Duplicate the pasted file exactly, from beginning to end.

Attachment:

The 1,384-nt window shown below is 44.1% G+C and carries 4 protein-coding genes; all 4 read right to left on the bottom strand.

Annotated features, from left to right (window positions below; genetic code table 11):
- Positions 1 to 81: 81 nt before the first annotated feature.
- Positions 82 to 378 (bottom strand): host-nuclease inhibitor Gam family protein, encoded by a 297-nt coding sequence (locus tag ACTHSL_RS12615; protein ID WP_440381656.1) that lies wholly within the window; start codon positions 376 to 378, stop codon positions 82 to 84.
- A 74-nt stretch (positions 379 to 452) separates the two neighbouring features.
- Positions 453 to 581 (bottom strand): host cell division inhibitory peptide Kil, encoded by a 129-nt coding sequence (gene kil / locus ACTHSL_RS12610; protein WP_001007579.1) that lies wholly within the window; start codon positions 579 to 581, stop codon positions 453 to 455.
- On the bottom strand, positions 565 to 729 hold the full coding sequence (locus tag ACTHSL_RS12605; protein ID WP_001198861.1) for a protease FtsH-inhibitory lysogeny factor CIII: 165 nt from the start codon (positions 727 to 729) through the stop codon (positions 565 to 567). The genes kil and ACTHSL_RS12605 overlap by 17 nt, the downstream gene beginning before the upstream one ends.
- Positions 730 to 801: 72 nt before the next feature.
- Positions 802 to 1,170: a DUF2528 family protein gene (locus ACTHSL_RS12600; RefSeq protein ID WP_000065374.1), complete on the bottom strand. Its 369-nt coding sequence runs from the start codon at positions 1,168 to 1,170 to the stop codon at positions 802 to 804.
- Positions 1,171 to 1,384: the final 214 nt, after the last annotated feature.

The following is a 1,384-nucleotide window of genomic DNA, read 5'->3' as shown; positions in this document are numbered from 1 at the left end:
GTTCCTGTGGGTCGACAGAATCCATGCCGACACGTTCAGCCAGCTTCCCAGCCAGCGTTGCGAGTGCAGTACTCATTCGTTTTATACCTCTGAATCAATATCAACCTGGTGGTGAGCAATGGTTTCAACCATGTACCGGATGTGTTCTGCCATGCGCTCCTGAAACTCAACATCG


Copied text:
The 1,384-nt window shown below is 44.1% G+C and carries 4 protein-coding genes; all 4 read right to left on the bottom strand.

Annotated features, from left to right (window positions below; genetic code table 11):
- Positions 1 to 81: 81 nt before the first annotated feature.
- Positions 82 to 378 (bottom strand): host-nuclease inhibitor Gam family protein, encoded by a 297-nt coding sequence (locus tag ACTHSL_RS12615; protein ID WP_440381656.1) that lies wholly within the window; start codon positions 376 to 378, stop codon positions 82 to 84.
- A 74-nt stretch (positions 379 to 452) separates the two neighbouring features.
- Positions 453 to 581 (bottom strand): host cell division inhibitory peptide Kil, encoded by a 129-nt coding sequence (gene kil / locus ACTHSL_RS12610; protein WP_001007579.1) that lies wholly within the window; start codon positions 579 to 581, stop codon positions 453 to 455.
- On the bottom strand, positions 565 to 729 hold the full coding sequence (locus tag ACTHSL_RS12605; protein ID WP_001198861.1) for a protease FtsH-inhibitory lysogeny factor CIII: 165 nt from the start codon (positions 727 to 729) through the stop codon (positions 565 to 567). The genes kil and ACTHSL_RS12605 overlap by 17 nt, the downstream gene beginning before the upstream one ends.
- Positions 730 to 801: 72 nt before the next feature.
- Positions 802 to 1,170: a DUF2528 family protein gene (locus ACTHSL_RS12600; RefSeq protein ID WP_000065374.1), complete on the bottom strand. Its 369-nt coding sequence runs from the start codon at positions 1,168 to 1,170 to the stop codon at positions 802 to 804.
- Positions 1,171 to 1,384: the final 214 nt, after the last annotated feature.

The following is a 1,384-nucleotide window of genomic DNA, read 5'->3' as shown; positions in this document are numbered from 1 at the left end:
GTTCCTGTGGGTCGACAGAATCCATGCCGACACGTTCAGCCAGCTTCCCAGCCAGCGTTGCGAGTGCAGTACTCATTCGTTTTATACCTCTGAATCAATATCAACCTGGTGGTGAGCAATGGTTTCAACCATGTACCGGATGTGTTCTGCCATGCGCTCCTGAAACTCAACATCG